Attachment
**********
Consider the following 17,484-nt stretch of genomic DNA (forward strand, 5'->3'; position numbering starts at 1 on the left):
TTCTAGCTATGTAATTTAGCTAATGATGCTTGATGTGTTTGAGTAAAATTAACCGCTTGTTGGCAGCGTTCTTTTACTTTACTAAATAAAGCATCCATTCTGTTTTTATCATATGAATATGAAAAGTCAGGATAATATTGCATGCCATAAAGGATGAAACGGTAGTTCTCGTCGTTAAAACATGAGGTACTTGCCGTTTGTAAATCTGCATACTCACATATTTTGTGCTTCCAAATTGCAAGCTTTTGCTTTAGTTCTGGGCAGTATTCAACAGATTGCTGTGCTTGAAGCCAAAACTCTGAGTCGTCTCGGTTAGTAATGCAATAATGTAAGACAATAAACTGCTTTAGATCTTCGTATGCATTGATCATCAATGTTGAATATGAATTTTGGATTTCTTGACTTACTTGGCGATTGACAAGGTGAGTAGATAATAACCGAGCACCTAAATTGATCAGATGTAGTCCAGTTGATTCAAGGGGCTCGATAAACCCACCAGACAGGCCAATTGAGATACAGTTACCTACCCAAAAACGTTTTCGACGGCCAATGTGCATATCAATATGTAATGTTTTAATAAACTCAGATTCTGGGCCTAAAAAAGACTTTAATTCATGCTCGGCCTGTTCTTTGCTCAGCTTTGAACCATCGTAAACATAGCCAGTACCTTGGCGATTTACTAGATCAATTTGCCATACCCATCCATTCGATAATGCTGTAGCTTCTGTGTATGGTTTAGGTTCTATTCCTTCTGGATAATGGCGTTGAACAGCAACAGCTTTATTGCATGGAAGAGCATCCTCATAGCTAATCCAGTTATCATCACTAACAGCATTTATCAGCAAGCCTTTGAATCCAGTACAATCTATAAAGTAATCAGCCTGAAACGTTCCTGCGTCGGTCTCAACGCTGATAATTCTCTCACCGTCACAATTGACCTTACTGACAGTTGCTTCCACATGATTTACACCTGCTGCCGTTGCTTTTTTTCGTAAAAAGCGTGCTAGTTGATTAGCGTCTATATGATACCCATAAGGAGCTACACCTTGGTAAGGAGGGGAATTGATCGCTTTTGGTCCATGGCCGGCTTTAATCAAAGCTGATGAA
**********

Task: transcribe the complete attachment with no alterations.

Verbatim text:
Consider the following 17,484-nt stretch of genomic DNA (forward strand, 5'->3'; position numbering starts at 1 on the left):
TTCTAGCTATGTAATTTAGCTAATGATGCTTGATGTGTTTGAGTAAAATTAACCGCTTGTTGGCAGCGTTCTTTTACTTTACTAAATAAAGCATCCATTCTGTTTTTATCATATGAATATGAAAAGTCAGGATAATATTGCATGCCATAAAGGATGAAACGGTAGTTCTCGTCGTTAAAACATGAGGTACTTGCCGTTTGTAAATCTGCATACTCACATATTTTGTGCTTCCAAATTGCAAGCTTTTGCTTTAGTTCTGGGCAGTATTCAACAGATTGCTGTGCTTGAAGCCAAAACTCTGAGTCGTCTCGGTTAGTAATGCAATAATGTAAGACAATAAACTGCTTTAGATCTTCGTATGCATTGATCATCAATGTTGAATATGAATTTTGGATTTCTTGACTTACTTGGCGATTGACAAGGTGAGTAGATAATAACCGAGCACCTAAATTGATCAGATGTAGTCCAGTTGATTCAAGGGGCTCGATAAACCCACCAGACAGGCCAATTGAGATACAGTTACCTACCCAAAAACGTTTTCGACGGCCAATGTGCATATCAATATGTAATGTTTTAATAAACTCAGATTCTGGGCCTAAAAAAGACTTTAATTCATGCTCGGCCTGTTCTTTGCTCAGCTTTGAACCATCGTAAACATAGCCAGTACCTTGGCGATTTACTAGATCAATTTGCCATACCCATCCATTCGATAATGCTGTAGCTTCTGTGTATGGTTTAGGTTCTATTCCTTCTGGATAATGGCGTTGAACAGCAACAGCTTTATTGCATGGAAGAGCATCCTCATAGCTAATCCAGTTATCATCACTAACAGCATTTATCAGCAAGCCTTTGAATCCAGTACAATCTATAAAGTAATCAGCCTGAAACGTTCCTGCGTCGGTCTCAACGCTGATAATTCTCTCACCGTCACAATTGACCTTACTGACAGTTGCTTCCACATGATTTACACCTGCTGCCGTTGCTTTTTTTCGTAAAAAGCGTGCTAGTTGATTAGCGTCTATATGATACCCATAAGGAGCTACACCTTGGTAAGGAGGGGAATTGATCGCTTTTGGTCCATGGCCGGCTTTAATCAAAGCTGATGAA